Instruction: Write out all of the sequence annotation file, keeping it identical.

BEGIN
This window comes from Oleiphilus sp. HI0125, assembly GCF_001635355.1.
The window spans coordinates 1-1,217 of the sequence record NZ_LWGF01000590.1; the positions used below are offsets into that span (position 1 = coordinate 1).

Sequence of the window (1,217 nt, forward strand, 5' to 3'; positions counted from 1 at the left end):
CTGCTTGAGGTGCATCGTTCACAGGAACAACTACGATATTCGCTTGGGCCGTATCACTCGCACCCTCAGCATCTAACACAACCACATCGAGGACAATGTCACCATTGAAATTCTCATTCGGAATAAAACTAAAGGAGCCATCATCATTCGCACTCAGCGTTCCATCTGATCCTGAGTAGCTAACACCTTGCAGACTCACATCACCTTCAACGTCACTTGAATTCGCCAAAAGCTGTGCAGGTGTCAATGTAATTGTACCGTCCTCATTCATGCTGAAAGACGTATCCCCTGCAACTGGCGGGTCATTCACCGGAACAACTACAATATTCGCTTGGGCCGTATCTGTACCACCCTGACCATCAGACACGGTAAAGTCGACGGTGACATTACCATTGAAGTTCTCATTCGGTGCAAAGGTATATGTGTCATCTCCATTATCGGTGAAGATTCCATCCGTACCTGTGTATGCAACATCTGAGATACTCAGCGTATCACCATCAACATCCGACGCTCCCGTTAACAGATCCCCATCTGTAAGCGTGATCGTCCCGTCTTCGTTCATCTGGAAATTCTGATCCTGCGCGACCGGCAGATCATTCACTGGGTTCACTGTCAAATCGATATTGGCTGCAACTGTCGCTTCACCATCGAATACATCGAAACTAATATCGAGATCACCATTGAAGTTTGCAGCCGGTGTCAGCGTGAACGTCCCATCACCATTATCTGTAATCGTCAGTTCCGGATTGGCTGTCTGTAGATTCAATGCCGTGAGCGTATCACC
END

This window comes from Oleiphilus sp. HI0125, assembly GCF_001635355.1.
The window spans coordinates 1-1,217 of the sequence record NZ_LWGF01000590.1; the positions used below are offsets into that span (position 1 = coordinate 1).

Sequence of the window (1,217 nt, forward strand, 5' to 3'; positions counted from 1 at the left end):
CTGCTTGAGGTGCATCGTTCACAGGAACAACTACGATATTCGCTTGGGCCGTATCACTCGCACCCTCAGCATCTAACACAACCACATCGAGGACAATGTCACCATTGAAATTCTCATTCGGAATAAAACTAAAGGAGCCATCATCATTCGCACTCAGCGTTCCATCTGATCCTGAGTAGCTAACACCTTGCAGACTCACATCACCTTCAACGTCACTTGAATTCGCCAAAAGCTGTGCAGGTGTCAATGTAATTGTACCGTCCTCATTCATGCTGAAAGACGTATCCCCTGCAACTGGCGGGTCATTCACCGGAACAACTACAATATTCGCTTGGGCCGTATCTGTACCACCCTGACCATCAGACACGGTAAAGTCGACGGTGACATTACCATTGAAGTTCTCATTCGGTGCAAAGGTATATGTGTCATCTCCATTATCGGTGAAGATTCCATCCGTACCTGTGTATGCAACATCTGAGATACTCAGCGTATCACCATCAACATCCGACGCTCCCGTTAACAGATCCCCATCTGTAAGCGTGATCGTCCCGTCTTCGTTCATCTGGAAATTCTGATCCTGCGCGACCGGCAGATCATTCACTGGGTTCACTGTCAAATCGATATTGGCTGCAACTGTCGCTTCACCATCGAATACATCGAAACTAATATCGAGATCACCATTGAAGTTTGCAGCCGGTGTCAGCGTGAACGTCCCATCACCATTATCTGTAATCGTCAGTTCCGGATTGGCTGTCTGTAGATTCAATGCCGTGAGCGTATCACC